Selective Angiotensin II Receptor Antagonism Reduces Insulin Resistance in Obese Zucker Rats
ABSTRACT Effects of oral administration of the angiotensin II receptor antagonist (selective AT(1)-subtype) irbesartan on glucose tolerance and insulin action on skeletal-muscle glucose transport were assessed in the insulin-resistant obese Zucker rat. In the acute study, obese rats received either vehicle (water) or irbesartan 1 hour before the experiment. Although irbesartan had no effect on glucose transport (2-deoxyglucose uptake) in the epitrochlearis muscle, which consists mainly of type IIb fibers, acute angiotensin II receptor antagonism led to a dose-dependent increase in insulin action in the predominantly type I soleus muscle. Irbesartan at 25 and 50 mg/kg induced significant increases (41% and 50%, respectively; P<0.05) in insulin-mediated glucose transport. Moreover, these acute irbesartan-induced improvements in soleus-muscle glucose transport were associated with enhancements in whole-body insulin sensitivity (r=-0.732; P<0.05), as assessed during an oral glucose tolerance test. After chronic administration of irbesartan (21 days at 50 mg. kg(-1). d(-1)), glucose tolerance was enhanced further, and insulin-mediated glucose transport was significantly elevated in both epitrochlearis (32%) and soleus (73%) muscle. Chronic angiotensin II receptor antagonism was associated with significant increases in glucose transporter-4 (GLUT-4) protein expression in soleus (22%) and plantaris (20%) muscle and myocardium (15%). Chronic irbesartan-induced increases in whole-body insulin sensitivity were associated with increased insulin-mediated glucose transport in both epitrochlearis (r=-0.677; P<0.05) and soleus (r=-0.892; P<0.05) muscle. In summary, angiotensin II receptor (AT(1)-subtype) antagonism, either acutely or chronically, improves glucose tolerance, at least in part because of an enhancement in skeletal-muscle glucose transport, and the effect of chronic angiotensin II receptor antagonism on type I skeletal-muscle glucose uptake is associated with an increase in GLUT-4 protein expression.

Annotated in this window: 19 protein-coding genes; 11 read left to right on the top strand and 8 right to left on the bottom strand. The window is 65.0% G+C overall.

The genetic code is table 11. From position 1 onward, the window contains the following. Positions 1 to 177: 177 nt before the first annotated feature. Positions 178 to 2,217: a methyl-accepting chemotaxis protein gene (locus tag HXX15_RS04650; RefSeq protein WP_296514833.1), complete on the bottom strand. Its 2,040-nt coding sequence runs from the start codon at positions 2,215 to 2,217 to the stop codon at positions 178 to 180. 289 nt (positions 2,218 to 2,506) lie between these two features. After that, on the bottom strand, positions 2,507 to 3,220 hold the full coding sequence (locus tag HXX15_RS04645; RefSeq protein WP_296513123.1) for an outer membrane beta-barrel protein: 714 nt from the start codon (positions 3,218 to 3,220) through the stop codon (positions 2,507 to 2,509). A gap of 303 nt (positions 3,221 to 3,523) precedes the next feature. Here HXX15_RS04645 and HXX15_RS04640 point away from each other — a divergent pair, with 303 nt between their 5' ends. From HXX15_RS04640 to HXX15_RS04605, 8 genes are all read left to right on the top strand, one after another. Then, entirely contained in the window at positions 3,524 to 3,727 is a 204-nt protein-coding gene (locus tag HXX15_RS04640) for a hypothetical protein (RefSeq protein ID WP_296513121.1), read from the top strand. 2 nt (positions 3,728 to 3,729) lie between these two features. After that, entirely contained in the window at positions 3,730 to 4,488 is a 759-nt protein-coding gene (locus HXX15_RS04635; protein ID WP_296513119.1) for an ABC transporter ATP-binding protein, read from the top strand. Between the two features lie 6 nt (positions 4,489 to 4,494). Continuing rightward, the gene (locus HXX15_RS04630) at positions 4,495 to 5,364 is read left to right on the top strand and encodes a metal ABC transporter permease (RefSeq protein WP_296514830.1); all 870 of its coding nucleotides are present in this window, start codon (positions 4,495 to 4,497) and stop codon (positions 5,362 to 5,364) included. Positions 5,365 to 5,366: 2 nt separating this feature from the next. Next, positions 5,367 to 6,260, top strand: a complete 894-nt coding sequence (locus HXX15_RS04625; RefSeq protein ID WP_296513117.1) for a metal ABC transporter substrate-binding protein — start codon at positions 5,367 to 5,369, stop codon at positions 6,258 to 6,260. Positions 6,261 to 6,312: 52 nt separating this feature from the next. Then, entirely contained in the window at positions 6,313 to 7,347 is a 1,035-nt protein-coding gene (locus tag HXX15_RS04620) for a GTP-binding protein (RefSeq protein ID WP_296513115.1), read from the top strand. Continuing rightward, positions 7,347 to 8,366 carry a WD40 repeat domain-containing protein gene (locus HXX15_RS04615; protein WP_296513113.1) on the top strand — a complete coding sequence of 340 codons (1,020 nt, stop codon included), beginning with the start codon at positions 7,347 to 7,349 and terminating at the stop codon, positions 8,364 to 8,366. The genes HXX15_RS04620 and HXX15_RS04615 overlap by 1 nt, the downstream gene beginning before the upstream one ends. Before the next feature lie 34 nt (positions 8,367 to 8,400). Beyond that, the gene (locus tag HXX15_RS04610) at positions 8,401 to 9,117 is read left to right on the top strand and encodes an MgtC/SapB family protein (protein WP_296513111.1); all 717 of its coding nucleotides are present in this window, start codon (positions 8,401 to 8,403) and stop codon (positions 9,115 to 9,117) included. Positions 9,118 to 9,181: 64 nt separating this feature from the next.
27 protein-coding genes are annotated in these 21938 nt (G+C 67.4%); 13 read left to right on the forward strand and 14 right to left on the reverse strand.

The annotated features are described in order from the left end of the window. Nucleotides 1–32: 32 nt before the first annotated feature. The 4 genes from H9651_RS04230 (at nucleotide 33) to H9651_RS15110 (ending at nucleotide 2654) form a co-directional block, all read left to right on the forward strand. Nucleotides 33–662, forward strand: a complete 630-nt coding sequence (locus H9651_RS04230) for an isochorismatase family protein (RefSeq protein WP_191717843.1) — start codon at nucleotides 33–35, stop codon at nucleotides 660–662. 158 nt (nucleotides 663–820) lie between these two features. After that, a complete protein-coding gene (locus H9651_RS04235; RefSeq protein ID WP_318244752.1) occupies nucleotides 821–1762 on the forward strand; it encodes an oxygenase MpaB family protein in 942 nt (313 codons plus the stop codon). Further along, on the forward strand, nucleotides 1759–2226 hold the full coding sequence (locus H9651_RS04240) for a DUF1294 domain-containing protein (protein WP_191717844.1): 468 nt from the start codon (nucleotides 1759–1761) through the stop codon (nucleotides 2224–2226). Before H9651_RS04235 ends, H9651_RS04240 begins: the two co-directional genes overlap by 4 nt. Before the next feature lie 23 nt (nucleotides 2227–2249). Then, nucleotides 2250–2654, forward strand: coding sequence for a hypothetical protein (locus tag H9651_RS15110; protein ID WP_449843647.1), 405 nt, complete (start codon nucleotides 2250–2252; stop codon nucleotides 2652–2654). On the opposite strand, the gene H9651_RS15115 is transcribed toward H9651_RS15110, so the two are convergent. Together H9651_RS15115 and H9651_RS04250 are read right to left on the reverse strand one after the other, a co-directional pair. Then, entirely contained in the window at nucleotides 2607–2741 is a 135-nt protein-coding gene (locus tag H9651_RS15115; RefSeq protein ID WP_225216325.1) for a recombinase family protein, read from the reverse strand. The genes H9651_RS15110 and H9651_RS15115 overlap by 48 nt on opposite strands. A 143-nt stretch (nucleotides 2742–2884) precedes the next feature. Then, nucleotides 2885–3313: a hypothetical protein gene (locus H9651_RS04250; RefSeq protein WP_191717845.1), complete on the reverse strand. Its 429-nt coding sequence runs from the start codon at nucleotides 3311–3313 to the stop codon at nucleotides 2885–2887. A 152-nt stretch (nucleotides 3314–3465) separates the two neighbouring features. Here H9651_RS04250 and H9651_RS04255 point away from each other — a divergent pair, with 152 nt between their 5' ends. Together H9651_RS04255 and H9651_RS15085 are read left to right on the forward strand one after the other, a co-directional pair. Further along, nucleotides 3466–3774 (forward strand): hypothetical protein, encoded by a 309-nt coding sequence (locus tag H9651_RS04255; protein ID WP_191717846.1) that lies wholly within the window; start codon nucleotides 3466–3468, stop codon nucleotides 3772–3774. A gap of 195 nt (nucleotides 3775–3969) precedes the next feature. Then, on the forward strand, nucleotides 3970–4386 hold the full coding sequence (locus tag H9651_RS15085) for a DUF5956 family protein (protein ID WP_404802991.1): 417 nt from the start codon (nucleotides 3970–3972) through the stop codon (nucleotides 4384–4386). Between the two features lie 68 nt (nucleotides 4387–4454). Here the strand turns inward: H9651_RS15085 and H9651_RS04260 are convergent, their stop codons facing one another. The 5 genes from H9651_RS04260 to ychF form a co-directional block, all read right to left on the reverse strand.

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ABSTRACT: Angiotensin-(1-7) is one of the most important active peptides of the Renin-Angiotensin System (RAS) with recognized cardiovascular relevance; however recently several studies have shown the potential therapeutic role of Ang-(1-7) on treating and preventing metabolic disorders as well. This peptide achieves a special importance considering that in the last few decades obesity and metabolic syndrome (MS) have become a growing worldwide health problem. Angiotensin (Ang) II is the most studied component of RAS and is increased during obesity, diabetes and dyslipidemia (MS); some experimental evidence has shown that Ang II modulates appetite and metabolism as well as mechanisms that induce adipose tissue growth and metabolism in peripheral organs. Recent articles demonstrated that Ang-(1-7)/Mas axis modulates lipid and glucose metabolism and counterregulates the effects of Ang II. Based on these data, angiotensin-converting enzyme 2 (ACE2)/Ang-(1-7)/Mas pathway activation have been advocated as a new tool for treating metabolic diseases. This review summarizes the new evidence from animal and human experiments indicating the use of Ang-(1-7) in prevention and treatment of obesity and metabolic disorders.Peptides 07/2014; DOI:10.1016/j.peptides.2014.07.002 · 2.61 Impact Factor